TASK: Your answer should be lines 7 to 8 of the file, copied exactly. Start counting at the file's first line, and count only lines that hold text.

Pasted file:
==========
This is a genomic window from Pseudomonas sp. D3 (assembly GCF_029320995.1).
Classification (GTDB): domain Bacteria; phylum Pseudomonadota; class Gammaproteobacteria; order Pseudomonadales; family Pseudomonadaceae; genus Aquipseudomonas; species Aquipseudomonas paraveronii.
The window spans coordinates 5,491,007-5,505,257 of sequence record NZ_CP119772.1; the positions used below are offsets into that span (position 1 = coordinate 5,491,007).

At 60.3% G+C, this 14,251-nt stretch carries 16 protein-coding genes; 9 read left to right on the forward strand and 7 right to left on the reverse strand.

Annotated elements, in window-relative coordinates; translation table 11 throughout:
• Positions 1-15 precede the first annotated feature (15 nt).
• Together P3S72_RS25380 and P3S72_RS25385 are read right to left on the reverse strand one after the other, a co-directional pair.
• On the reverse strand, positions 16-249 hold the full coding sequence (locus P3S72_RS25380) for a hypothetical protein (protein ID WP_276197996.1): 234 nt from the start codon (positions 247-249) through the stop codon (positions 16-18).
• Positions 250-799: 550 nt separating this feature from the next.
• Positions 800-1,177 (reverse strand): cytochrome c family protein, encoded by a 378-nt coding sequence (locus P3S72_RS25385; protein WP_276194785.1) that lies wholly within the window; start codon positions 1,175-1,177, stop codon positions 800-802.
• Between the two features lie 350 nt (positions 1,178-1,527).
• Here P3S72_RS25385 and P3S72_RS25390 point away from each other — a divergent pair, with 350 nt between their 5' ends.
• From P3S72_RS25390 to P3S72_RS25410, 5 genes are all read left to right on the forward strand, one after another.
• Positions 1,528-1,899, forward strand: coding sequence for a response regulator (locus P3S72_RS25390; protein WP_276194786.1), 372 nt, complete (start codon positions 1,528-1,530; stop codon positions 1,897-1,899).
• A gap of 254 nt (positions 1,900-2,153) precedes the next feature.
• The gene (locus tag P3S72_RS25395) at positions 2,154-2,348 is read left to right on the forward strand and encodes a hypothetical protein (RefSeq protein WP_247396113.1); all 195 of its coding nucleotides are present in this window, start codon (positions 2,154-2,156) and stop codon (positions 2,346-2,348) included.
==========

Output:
• Together P3S72_RS25380 and P3S72_RS25385 are read right to left on the reverse strand one after the other, a co-directional pair.
• On the reverse strand, positions 16-249 hold the full coding sequence (locus P3S72_RS25380) for a hypothetical protein (protein ID WP_276197996.1): 234 nt from the start codon (positions 247-249) through the stop codon (positions 16-18).